National partner profile: Argentina

Hecho Club Social


Team Argentina is organised by Hecho Club Social, the street football subsidiary of Buenos Aires street paper Hecho.

HCS offers socially marginalised people the opportunity to practice sports and be part of a group three times a week, in an environment where diversity is encouraged and everyone is accepted. Their goals are for players to increase self-esteem, develop a sense of belonging, strengthen relationships, and recover a positive outlook in life.

HCS has recently entered in partnership with La Fundación Aerolíneas, Argentinian social enterprise offering affordable flights. The company’s General Manager, Mariano Recalde, expressed a firm commitment to rewarding the players who will be representing Argentina in the Homeless World Cup.

In order to promote football as a tool for social integration, HCS created the Street Soccer Urban League for Social Inclusion. They organise monthly tournaments from March to December, with participation from 30 NGOs and other organisations that work with vulnerable and homeless people. In addition to football, HCS also run a comprehensive programme that supports players and ex-players in other areas of their lives.

Working in tandem with football coaches, psychologists, social workers, and sociologists, they provide services to help participants reintegrate into society. Agreements with local schools allow players to return to education. HCS also work closely with local government authorities to ensure shelter for their players. They are currently also planning to acquire a building that will house 10 players for a period of up to one year.

When players are ready to enter employment, HCS provide character references to aid job search. Some former players are directly employed by HCS as coaches, or in their sports clothing social enterprise.

Player profiles & Stories

Mission statement


Hecho Club Social is a space that provides inclusion and integration to people at their most vulnerable. A space that they can call their own, where they can be happy, comfortable, and accepted as they are.

The football of HCS is inclusive, players are united regardless of social class, footballing ability, or social group. Everyone is welcome. HCS also stand for discipline, commitment, tolerance, solidarity, teamwork, and responsibility. By developing these qualities on the pitch, players learn to incorporate them in all other aspects of their lives.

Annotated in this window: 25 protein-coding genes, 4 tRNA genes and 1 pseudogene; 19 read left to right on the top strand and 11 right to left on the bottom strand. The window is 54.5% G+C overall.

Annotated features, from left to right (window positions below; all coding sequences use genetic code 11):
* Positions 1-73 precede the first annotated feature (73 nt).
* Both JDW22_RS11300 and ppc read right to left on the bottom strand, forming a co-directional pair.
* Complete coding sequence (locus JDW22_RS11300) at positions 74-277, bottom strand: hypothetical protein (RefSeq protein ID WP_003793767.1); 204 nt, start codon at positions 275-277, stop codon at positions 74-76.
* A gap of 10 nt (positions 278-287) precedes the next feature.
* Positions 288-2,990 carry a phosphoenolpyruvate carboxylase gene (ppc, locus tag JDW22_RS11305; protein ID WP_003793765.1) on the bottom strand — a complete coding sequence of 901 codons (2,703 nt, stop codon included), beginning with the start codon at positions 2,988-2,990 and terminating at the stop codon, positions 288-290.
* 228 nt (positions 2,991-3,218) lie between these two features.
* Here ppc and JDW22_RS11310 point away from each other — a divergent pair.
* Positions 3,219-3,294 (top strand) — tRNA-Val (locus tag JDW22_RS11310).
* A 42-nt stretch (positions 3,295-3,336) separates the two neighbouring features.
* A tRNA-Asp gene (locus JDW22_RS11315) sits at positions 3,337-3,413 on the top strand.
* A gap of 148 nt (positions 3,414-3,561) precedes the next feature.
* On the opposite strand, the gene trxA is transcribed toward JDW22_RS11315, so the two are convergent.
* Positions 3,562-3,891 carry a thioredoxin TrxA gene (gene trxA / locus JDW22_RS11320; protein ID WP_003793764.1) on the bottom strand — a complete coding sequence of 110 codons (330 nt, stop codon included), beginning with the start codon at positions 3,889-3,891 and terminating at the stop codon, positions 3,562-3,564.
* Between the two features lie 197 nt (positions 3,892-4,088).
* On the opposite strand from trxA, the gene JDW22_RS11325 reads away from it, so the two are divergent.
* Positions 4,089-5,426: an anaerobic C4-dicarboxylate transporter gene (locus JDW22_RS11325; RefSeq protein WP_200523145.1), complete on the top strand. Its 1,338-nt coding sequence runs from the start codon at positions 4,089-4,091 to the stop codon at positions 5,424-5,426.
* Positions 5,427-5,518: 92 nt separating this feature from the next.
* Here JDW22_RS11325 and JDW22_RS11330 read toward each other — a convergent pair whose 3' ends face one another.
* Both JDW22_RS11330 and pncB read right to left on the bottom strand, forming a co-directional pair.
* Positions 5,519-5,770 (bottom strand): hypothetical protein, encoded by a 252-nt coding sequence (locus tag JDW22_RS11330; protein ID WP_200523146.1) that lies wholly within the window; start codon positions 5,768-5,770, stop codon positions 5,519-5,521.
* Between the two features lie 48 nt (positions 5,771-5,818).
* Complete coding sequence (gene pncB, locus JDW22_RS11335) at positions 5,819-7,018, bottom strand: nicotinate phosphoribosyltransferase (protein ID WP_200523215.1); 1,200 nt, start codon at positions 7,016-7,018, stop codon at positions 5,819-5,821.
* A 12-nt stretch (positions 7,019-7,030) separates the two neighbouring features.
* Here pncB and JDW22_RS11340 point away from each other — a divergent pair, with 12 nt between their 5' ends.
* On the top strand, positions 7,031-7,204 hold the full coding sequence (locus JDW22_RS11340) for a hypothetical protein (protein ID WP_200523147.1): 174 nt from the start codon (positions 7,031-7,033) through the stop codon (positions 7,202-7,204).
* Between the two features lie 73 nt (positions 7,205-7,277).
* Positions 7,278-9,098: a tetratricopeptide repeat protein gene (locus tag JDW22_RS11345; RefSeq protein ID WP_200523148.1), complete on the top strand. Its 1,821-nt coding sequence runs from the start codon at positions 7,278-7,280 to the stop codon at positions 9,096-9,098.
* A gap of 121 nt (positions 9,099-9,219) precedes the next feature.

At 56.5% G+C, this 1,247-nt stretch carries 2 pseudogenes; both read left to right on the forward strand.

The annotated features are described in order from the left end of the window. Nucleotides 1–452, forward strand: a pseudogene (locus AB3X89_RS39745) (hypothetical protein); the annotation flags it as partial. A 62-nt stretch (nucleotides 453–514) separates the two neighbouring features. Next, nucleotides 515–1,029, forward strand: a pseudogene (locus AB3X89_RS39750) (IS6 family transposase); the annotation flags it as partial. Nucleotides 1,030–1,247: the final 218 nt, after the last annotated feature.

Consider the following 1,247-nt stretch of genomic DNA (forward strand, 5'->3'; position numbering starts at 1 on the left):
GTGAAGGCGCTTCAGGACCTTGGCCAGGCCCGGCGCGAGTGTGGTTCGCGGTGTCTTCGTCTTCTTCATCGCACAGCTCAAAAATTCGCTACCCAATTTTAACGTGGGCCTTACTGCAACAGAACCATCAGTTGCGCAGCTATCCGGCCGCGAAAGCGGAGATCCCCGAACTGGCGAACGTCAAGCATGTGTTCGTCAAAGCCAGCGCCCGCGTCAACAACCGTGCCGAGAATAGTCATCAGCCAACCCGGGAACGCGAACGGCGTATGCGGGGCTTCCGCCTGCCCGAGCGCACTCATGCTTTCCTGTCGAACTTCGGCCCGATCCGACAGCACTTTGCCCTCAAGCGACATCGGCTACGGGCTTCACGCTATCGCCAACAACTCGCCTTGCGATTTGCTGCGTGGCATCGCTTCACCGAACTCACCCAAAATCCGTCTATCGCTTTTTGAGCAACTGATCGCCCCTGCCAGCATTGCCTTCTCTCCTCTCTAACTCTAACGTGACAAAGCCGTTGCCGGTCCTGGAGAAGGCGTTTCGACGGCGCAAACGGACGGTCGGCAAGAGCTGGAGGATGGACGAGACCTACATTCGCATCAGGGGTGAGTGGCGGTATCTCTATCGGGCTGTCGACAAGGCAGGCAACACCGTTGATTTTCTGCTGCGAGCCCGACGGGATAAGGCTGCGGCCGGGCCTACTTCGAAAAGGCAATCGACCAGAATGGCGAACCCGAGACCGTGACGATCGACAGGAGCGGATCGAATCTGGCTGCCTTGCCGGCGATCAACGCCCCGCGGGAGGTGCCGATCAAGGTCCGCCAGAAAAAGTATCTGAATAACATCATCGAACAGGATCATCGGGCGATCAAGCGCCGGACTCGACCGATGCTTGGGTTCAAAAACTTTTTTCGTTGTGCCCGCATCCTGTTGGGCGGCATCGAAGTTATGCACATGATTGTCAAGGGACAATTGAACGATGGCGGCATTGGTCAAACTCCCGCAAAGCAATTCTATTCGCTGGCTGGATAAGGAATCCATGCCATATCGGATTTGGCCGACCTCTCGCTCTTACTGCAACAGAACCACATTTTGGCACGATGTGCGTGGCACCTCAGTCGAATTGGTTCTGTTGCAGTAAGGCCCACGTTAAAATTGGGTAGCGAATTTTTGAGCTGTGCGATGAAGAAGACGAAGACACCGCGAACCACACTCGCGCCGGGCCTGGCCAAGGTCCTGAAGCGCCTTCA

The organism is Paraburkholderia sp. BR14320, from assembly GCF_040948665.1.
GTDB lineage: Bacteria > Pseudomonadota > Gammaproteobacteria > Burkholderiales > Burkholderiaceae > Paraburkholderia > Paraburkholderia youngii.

Ultimately, HCS aim to contribute to a better Argentina that is fair and equal for all, and where everyone has the opportunity to turn their life around.

Goals for the future


To organise and take part in more national and international tournaments

Social Inclusion

To promote non-discrimination and respect for everyone - related activities include, for example, weekly participation in the local LGBT League

Women's Programmes

To travel to Peru with the women’s team to promote the launch of the Peruvian HCS women’s street football league and to promote women’s football in general

Infrastructure Development

To build a permanent street football pitch for weekly training sessions

Additional information

Football Activities

HCS run three football sessions per week for men, two per week for women, three per week for young people, as well as monthly tournaments. They also send teams to international street football tournaments.

Team selection

HCS select a pool of candidates for their men’s and women’s teams a year prior to the Homeless World Cup and train them for a year.

Non-football services

HCS hold workshops in disease prevention, job skills, education, housing, and citizenship, and provide a wide range of social support services for participants.

Participants challenges

Participants are typically homeless, suffering from substance abuse, migrants, refugees, former prisoners, or living in poor conditions.

Country challenges

The Argentine Catholic University estimates that 11 million people live in poverty in Argentina. An additional challenge is inflation - between 2007 and 2013, prices in Argentina climbed by 337.6%, with food and beverage prices increasing by 597% (MercoPress, 2013).

Homlessness definition

The Argentinian Ministry of Social Development defines a homeless person as a person without access to housing that meets the criteria of commonly accepted human habitation. These people are forced to sleep on the street, in precarious buildings, and in emergency accommodation (Gobierno de la Ciudad de Buenos Aires, 2008).

Homelessness Statistics

Every night, there are 15,000 reported homeless people in Buenos Aires, 4,500 of whom are children (Red Solidaria, 2013). However, there are millions of people who are "vulnerably accommodated" in slums, run-down hotels, and squats (The Guardian, 2000).

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